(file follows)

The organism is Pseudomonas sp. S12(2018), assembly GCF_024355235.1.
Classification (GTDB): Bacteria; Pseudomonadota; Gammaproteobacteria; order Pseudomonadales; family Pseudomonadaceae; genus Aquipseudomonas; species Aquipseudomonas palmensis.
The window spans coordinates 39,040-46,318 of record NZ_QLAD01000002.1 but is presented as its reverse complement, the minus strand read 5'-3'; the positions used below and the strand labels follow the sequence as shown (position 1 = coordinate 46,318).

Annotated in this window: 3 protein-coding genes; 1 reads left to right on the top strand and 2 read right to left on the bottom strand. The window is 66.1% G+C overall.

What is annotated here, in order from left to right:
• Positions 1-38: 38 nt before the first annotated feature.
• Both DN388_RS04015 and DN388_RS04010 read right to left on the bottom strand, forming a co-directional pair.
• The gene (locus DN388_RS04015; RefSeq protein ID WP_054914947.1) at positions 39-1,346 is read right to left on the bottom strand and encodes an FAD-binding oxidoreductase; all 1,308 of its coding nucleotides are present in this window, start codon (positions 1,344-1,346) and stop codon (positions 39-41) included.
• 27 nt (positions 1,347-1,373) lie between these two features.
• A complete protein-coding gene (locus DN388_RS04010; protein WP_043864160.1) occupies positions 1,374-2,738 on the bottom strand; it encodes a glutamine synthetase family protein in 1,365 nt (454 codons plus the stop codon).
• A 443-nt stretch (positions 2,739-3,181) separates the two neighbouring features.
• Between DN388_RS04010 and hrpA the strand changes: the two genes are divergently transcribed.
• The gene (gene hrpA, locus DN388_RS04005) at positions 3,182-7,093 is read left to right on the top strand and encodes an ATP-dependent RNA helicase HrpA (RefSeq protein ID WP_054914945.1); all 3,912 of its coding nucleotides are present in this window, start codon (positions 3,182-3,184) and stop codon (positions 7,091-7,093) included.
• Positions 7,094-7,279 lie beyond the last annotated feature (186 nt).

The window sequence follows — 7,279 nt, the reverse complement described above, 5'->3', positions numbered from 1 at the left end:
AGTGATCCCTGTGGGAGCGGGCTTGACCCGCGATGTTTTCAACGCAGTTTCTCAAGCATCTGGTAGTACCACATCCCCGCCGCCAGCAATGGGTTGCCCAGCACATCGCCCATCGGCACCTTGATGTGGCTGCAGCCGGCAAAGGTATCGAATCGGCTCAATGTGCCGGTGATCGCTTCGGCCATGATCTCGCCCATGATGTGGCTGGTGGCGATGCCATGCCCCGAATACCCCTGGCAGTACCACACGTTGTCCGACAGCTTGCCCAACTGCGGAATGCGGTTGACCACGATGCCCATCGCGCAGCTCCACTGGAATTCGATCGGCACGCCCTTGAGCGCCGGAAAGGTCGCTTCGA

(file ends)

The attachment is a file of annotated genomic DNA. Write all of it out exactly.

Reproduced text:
The organism is Pseudomonas sp. S12(2018), assembly GCF_024355235.1.
Classification (GTDB): Bacteria; Pseudomonadota; Gammaproteobacteria; order Pseudomonadales; family Pseudomonadaceae; genus Aquipseudomonas; species Aquipseudomonas palmensis.
The window spans coordinates 39,040-46,318 of record NZ_QLAD01000002.1 but is presented as its reverse complement, the minus strand read 5'-3'; the positions used below and the strand labels follow the sequence as shown (position 1 = coordinate 46,318).

Annotated in this window: 3 protein-coding genes; 1 reads left to right on the top strand and 2 read right to left on the bottom strand. The window is 66.1% G+C overall.

What is annotated here, in order from left to right:
• Positions 1-38: 38 nt before the first annotated feature.
• Both DN388_RS04015 and DN388_RS04010 read right to left on the bottom strand, forming a co-directional pair.
• The gene (locus DN388_RS04015; RefSeq protein ID WP_054914947.1) at positions 39-1,346 is read right to left on the bottom strand and encodes an FAD-binding oxidoreductase; all 1,308 of its coding nucleotides are present in this window, start codon (positions 1,344-1,346) and stop codon (positions 39-41) included.
• 27 nt (positions 1,347-1,373) lie between these two features.
• A complete protein-coding gene (locus DN388_RS04010; protein WP_043864160.1) occupies positions 1,374-2,738 on the bottom strand; it encodes a glutamine synthetase family protein in 1,365 nt (454 codons plus the stop codon).
• A 443-nt stretch (positions 2,739-3,181) separates the two neighbouring features.
• Between DN388_RS04010 and hrpA the strand changes: the two genes are divergently transcribed.
• The gene (gene hrpA, locus DN388_RS04005) at positions 3,182-7,093 is read left to right on the top strand and encodes an ATP-dependent RNA helicase HrpA (RefSeq protein ID WP_054914945.1); all 3,912 of its coding nucleotides are present in this window, start codon (positions 3,182-3,184) and stop codon (positions 7,091-7,093) included.
• Positions 7,094-7,279 lie beyond the last annotated feature (186 nt).

The window sequence follows — 7,279 nt, the reverse complement described above, 5'->3', positions numbered from 1 at the left end:
AGTGATCCCTGTGGGAGCGGGCTTGACCCGCGATGTTTTCAACGCAGTTTCTCAAGCATCTGGTAGTACCACATCCCCGCCGCCAGCAATGGGTTGCCCAGCACATCGCCCATCGGCACCTTGATGTGGCTGCAGCCGGCAAAGGTATCGAATCGGCTCAATGTGCCGGTGATCGCTTCGGCCATGATCTCGCCCATGATGTGGCTGGTGGCGATGCCATGCCCCGAATACCCCTGGCAGTACCACACGTTGTCCGACAGCTTGCCCAACTGCGGAATGCGGTTGACCACGATGCCCATCGCGCAGCTCCACTGGAATTCGATCGGCACGCCCTTGAGCGCCGGAAAGGTCGCTTCGA